Spending part of the 2006 season in the Major Leagues should prove beneficial for me this season.

Playing 59 or 60 games up here with part of it in a division race was an experience that left me better prepared. Coming to Spring Training this year I've been able to pick up where I left off. I already know a lot of the veteran players, so I can accelerate my learning curve with them.

The other thing that's helped my transition to the big leagues is having an older brother who's already here.

After my freshman year at Florida State I had a broken foot and I decided to go stay with J.D. for a month. He wasn't married at the time and playing with St. Louis. So I got to spend a lot of quality time with J.D. and had the opportunity to work with instructors like George Kissel and Ozzie Smith. I'd get out there an hour early and take ground balls and learn from some of the best people in the business.

To have an older brother who let me come along and a team that allowed me to travel with them provided experience that not every college player can get. You see first-hand the way major league players handle themselves — not just on the field, but the ups and downs of a season.

J.D. has always preached the importance of staying on an even keel throughout the season and I'm trying to take a similar approach. You're going to have your good days and bad days but you can keep the bad days to a minimum if you take that kind of approach.

During the time I was with Arizona in 2006 I was pretty pleased with my ability to hit pitches where they were pitched, going the other way. But that's still an area that I'm working on. For me, it's a matter of continuing to refine my game, like moving runners along and playing smart situational baseball.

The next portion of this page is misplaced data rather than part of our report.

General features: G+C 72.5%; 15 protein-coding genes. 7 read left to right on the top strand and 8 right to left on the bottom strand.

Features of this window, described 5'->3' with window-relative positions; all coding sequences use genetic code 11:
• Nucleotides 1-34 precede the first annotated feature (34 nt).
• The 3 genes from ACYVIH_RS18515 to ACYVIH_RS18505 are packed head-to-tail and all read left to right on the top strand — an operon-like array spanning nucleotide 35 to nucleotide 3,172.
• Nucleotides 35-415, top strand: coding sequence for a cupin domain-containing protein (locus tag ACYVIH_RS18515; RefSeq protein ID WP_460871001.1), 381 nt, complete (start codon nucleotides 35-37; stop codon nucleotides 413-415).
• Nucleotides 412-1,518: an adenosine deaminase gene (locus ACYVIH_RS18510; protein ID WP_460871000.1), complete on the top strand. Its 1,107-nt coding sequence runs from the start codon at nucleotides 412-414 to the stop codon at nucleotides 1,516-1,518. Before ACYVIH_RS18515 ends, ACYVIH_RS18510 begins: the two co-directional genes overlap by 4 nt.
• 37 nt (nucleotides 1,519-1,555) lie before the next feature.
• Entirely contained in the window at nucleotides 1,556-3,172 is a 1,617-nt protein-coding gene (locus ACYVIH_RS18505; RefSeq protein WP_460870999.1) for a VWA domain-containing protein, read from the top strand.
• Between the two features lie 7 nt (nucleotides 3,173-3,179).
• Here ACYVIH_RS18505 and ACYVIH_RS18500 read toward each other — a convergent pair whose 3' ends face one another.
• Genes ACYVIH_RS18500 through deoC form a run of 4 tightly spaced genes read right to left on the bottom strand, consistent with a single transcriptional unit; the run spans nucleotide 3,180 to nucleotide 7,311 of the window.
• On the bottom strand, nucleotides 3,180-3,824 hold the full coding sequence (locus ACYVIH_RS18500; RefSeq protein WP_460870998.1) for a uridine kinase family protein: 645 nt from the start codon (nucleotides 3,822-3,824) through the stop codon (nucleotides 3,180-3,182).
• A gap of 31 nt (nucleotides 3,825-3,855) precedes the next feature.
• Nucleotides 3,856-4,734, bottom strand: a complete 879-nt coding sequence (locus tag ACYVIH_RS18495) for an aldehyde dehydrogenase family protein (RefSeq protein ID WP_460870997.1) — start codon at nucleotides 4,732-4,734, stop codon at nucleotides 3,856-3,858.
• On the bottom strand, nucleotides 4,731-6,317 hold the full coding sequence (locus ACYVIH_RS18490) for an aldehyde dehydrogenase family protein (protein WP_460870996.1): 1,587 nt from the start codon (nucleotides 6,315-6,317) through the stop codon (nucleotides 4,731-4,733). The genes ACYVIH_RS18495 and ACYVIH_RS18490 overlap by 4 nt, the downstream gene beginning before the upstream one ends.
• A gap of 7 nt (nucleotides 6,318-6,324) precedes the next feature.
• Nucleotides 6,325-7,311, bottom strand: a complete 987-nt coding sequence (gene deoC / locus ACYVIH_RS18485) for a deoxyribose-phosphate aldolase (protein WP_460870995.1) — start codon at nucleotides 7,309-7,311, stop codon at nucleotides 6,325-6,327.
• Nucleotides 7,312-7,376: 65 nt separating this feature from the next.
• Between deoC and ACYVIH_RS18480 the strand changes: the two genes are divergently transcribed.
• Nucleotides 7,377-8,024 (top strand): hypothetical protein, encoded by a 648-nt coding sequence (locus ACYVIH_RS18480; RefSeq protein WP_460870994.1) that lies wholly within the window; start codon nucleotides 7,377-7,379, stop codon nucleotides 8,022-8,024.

I also feel like I've learned I can play shortstop at the Major League level. All my life I've had people doubt that. I remember scouts coming to me in high school and telling me that they would move me to second base but I kept telling myself I could be a shortstop if I kept working at it.

Now that I'm here everything has panned so far. You could say things went my way but I know how hard I've worked and I know my ability. My goal has always been to be an all-around player, someone who can hit as well as play solid defense.

Stephen Drew, the Diamondbacks' first-round draft selection in 2004 and the younger brother of Red Sox star J.D. Drew, batted .316 with five homers and 23 RBIs during his first 59-game taste of the major leagues in 2006.